Wednesday May 27 2020
I am really pleased to announce that, this week, we’ve launched our Cocoa Sustainable Livelihoods Landscape Study. Co-authored by Naomi Somerville-Large and Antonio Capillo at the Fairtrade Foundation, this study is published as part of our partnership with Cocoa Life - Mondelēz International’s global cocoa sustainability programme.
This is a groundbreaking piece of research which maps 92 different sustainable livelihood initiatives in Cote d’Ivoire and Ghana, and offers a critical analysis of them. We found three main issues which - if addressed - could bring about a real step change for farmers.
- We must make partnerships work in new and better ways. At present, there is considerable overlap between livelihood initiatives, with many focusing on the same farmer groups but without any overall coordination. We spoke to the initiatives which collect data (about 40% of them), and they told us that they’ve engaged with 2.8 million cocoa farmers. But in fact, there are only 2 million cocoa farmers in West Africa: so, on the face of it, at least 800,000 farmers are being targeted by more than one programme because there’s a lack of coordination. This is a waste of valuable time and resources, and that’s why we are calling for current and future initiatives to work together to be more effective and impactful. We need to create a more holistic sectoral approach: no single initiative alone can achieve the scale of change that is needed.
- We must improve support for farmers who are being left behind. Between 1 and 1.7 million farmers are not being reached at all by existing initiatives because they tend to focus on regions that produce the best quality, or largest quantities of cocoa. So, farmers in less productive regions (for example, where there is poor soil health or diseased trees) are simply being left out. We need to consider how they could be supported in other ways: for example, they could be helped to diversify their incomes so that they are not so reliant on cocoa, giving them an opportunity to climb out of poverty. This is going to be even more important as we see the impact of Covid-19, because farmers who are currently excluded from livelihood initiatives will find it even harder to continue to harvest and sell their cocoa and could be at serious risk of destitution and starvation.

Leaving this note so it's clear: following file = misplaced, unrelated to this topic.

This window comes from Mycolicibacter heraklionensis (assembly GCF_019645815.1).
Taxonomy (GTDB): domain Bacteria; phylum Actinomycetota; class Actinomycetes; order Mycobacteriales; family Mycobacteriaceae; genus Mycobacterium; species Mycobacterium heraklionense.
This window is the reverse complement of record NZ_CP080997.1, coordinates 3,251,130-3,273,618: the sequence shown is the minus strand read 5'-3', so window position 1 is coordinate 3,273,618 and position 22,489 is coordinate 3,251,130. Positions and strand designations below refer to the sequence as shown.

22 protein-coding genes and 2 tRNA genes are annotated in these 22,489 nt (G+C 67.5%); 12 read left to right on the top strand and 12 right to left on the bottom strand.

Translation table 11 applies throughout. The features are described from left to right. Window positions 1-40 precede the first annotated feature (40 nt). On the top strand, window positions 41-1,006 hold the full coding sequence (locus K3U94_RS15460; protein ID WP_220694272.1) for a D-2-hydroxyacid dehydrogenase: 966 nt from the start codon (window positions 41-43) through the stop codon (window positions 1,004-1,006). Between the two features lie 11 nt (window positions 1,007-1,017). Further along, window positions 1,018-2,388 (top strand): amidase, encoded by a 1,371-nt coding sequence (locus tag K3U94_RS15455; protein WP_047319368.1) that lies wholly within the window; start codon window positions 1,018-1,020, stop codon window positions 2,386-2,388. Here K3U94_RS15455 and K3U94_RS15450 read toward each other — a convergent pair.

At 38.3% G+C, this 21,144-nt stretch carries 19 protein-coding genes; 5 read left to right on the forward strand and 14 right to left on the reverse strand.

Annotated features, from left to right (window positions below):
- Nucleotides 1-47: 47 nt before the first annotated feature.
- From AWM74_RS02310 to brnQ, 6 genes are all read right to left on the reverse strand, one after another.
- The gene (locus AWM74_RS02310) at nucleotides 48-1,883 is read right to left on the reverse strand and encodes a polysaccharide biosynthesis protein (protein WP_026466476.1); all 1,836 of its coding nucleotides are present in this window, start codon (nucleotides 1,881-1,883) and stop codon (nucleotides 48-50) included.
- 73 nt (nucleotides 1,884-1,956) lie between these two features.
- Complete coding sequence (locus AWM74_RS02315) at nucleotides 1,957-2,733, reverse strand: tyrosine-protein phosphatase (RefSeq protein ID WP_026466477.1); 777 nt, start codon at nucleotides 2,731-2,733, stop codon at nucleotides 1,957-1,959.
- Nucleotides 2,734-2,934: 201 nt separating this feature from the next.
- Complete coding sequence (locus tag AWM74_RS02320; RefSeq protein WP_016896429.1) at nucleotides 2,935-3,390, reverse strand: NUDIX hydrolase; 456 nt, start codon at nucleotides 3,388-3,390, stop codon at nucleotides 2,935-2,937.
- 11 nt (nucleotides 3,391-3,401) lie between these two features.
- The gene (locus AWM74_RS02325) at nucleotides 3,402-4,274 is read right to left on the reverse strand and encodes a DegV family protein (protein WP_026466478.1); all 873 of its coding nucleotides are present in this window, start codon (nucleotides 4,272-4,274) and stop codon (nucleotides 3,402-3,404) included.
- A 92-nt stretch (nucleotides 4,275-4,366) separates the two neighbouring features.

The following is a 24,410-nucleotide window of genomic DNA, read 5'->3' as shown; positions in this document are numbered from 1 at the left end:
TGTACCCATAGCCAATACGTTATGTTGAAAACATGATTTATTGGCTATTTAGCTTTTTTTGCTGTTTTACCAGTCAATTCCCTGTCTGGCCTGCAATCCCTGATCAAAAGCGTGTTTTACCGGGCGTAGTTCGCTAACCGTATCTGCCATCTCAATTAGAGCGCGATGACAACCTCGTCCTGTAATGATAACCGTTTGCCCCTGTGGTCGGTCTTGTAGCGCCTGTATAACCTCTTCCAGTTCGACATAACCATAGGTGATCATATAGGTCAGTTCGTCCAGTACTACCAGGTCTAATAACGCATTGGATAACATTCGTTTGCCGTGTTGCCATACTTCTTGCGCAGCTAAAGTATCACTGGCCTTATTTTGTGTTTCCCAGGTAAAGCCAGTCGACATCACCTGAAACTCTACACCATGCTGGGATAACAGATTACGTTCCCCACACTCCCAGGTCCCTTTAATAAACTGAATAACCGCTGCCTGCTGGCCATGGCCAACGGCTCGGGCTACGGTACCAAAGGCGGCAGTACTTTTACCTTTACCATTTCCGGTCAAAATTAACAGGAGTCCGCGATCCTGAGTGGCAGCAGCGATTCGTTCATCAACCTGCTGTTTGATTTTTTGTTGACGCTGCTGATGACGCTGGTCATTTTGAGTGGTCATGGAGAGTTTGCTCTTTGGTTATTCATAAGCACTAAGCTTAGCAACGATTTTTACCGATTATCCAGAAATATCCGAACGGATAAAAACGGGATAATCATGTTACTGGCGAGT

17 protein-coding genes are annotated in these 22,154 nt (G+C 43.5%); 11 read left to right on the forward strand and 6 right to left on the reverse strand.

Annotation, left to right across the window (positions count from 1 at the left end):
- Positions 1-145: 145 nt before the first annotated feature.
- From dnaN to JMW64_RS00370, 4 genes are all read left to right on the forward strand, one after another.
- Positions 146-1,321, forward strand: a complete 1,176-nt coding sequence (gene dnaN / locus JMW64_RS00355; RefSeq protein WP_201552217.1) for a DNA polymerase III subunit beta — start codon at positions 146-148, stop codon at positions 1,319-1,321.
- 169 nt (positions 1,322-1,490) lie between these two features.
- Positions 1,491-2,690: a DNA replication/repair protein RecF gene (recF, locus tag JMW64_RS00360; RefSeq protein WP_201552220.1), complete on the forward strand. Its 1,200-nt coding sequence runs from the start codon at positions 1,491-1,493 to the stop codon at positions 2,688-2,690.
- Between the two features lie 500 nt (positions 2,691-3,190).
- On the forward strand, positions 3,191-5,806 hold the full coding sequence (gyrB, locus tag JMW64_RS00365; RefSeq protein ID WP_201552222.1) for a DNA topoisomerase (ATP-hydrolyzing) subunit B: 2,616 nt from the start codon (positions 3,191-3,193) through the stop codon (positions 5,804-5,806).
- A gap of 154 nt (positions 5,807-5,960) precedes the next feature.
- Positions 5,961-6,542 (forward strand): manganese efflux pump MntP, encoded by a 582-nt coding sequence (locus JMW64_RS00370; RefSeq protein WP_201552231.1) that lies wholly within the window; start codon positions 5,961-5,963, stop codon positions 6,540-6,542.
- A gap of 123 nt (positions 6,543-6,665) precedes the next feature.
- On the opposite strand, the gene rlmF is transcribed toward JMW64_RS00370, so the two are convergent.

- New initiatives must be designed in close collaboration with farmers, placing their voice front and centre. We found a real misalignment between what farmers say are their priorities, and what initiatives are emphasising. One example is that when interviewed, farmers prioritised the short term need to improve their income and local infrastructure. In contrast, many sustainability initiatives are focusing on climate change reduction. It’s not that farmers aren’t well aware of, and want to address, the devastating effects of climate change on their harvests – it’s simply that this concern was outweighed for them by more pressing issues facing them in the here and now. So, close dialogue with farmers is going to be crucial if initiatives are to be successful. There is no average cocoa farmer. We need to understand the real challenges and constraints that they face if we are to make a difference.
I strongly urge others to join Mondelez in implementing these changes. In light of COVID-19, and the likely impact that it is going to have in West Africa, we need a full sector response now more than ever if we are to stand a fighting chance of shoring up farmer’s livelihoods and giving them the resilience to trade through the crisis.